Screen recorderScreen recording is now built in, so you don’t need an extra app. Record with sound from your mic, your device or both.

App suggestionsPixel devices1 now make app suggestions based on your daily routines. These apps show up on the bottom row of your home screen. So you can get the apps you need when you need them.

Smart foldersSee intelligent suggestions for folder names on your Pixel device1. For a home screen that stays organized.

Call screeningNew APIs to help screening apps better identify spam calls.

Schedule Dark modeSchedule when you want your phone to turn to Dark mode. And when you want it to go back to a standard display.

Picture-in-picturePicture-in-picture windows can be adjusted to fit the size you need.

5G detection APIWith new APIs, apps know if you’re on a 5G connection. So you get better performance.

Hinge angle sensor supportSo apps can better support all kinds of foldable configurations.

Ethernet tetheringShare a tethered internet connection with a USB ethernet dongle.

Gesture sensitivityWhen using gesture nav, you can now fine-tune both Back gestures on the left and right edge independently of one another.

Notification historyYour notification history is now available in settings.

SharesheetPin the apps you use most in the Sharesheet.

Sours: https://www.android.com/android-11/
Top 5 Android 11 Features: Big Tweaks!

24 hidden Android settings you should know about

This story has been updated. It was first published in January 17, 2020.

Android phones come in a wide variety of shapes and sizes. But within, they all run the same basic operating system, that includes settings to let you tailor your smartphone to your needs. In this guide, we collected 24 lesser-known customizations for you to toy with.

Before we start, a quick caveat—although the same Android code runs all of these phones, manufacturers often modify the operating system by slapping a software skin on top. Our instructions specifically apply to Android 10 and Android 11, which you’ll find on Google’s latest Pixel phones.

[Related: 10 hidden tricks to try on your Android phone]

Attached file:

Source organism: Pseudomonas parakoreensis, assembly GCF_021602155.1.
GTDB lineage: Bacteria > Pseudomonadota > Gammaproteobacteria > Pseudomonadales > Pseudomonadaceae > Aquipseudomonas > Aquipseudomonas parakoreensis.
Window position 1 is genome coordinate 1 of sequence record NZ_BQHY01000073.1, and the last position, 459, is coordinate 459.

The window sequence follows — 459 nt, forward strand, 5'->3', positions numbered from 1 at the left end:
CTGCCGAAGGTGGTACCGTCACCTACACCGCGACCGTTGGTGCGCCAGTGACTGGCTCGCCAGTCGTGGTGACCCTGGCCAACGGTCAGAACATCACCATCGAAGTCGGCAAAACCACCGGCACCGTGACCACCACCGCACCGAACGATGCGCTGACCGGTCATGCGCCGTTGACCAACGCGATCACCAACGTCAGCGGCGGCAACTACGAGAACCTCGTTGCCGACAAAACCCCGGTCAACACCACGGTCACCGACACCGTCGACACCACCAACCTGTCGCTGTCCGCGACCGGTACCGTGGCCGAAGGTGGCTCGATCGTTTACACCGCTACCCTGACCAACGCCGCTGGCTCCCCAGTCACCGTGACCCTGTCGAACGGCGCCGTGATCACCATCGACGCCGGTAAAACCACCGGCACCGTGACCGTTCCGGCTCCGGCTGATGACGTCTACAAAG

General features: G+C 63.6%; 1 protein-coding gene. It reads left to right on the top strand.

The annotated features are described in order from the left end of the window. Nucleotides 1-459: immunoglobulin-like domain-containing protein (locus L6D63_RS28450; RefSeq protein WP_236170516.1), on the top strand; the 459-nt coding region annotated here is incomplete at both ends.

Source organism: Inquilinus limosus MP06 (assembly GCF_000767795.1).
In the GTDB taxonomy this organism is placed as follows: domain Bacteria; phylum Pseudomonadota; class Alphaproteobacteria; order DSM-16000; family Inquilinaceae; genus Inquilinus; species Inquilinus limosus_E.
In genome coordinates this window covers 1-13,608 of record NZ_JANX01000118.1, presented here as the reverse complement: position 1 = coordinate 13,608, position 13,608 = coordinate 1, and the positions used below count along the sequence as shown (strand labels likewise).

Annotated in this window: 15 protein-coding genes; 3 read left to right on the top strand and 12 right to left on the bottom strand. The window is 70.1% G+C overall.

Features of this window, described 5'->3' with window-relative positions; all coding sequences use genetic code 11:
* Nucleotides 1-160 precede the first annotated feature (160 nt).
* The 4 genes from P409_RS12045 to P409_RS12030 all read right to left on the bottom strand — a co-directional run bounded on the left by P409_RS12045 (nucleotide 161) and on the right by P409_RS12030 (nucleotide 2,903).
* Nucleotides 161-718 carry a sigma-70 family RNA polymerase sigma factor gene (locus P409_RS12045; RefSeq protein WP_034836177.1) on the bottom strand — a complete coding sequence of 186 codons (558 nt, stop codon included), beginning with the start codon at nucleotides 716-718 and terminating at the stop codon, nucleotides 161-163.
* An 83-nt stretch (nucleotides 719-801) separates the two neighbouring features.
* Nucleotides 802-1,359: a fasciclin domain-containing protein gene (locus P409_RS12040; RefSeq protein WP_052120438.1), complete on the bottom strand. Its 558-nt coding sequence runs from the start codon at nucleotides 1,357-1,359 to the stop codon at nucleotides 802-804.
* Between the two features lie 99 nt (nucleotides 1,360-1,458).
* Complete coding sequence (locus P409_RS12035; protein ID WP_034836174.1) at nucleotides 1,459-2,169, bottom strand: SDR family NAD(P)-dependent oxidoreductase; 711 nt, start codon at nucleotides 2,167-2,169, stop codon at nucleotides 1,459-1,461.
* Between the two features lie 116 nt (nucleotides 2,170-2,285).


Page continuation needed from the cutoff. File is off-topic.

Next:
However if you own a phone that runs a different version of the operating system, you may still be able to apply these Android settings—you’ll just have to rummage around a little more to find them.

1. Increase font size

You don’t have to squint and strain your eyes when viewing Android screens. Open Settings and choose Display, Advanced, followed by Font size, to make adjustments. Drag the pointer along the slider to make changes, and check the preview window to see what the end result will look like. Once you set the Android font size, most apps will apply it.

2. Make sure you can find your phone

To maximize your chances of recovering a missing device, make sure to activate Android’s built-in tracking system. Open Settings, go to Security and tap Find My Device. After that, should you misplace your phone, head to this page in any browser and log in to your Google account. If you’re logged in to your account on Chrome, you can also type “Where’s my phone” on the search bar. You’ll be able to view your handset’s location on a the map, among other options, like making the device ring (even if it’s in Do Not Disturb mode), lock it, or erase it. For more details, check out our guide to finding a lost phone.

3. Tweak the Quick Settings panel

Drag two fingers down from the top of the screen, and you’ll open Android’s Quick Settings panel, which provides immediate access to Android settings such as Wi-Fi, Bluetooth, and flashlight mode. These shortcuts are useful, but you can make them even handier by customizing which ones show up and the order in which they appear. Open the panel, tap the pen icon on the lower left, and you’ll be able to add shortcuts and drag the icons into a new arrangement.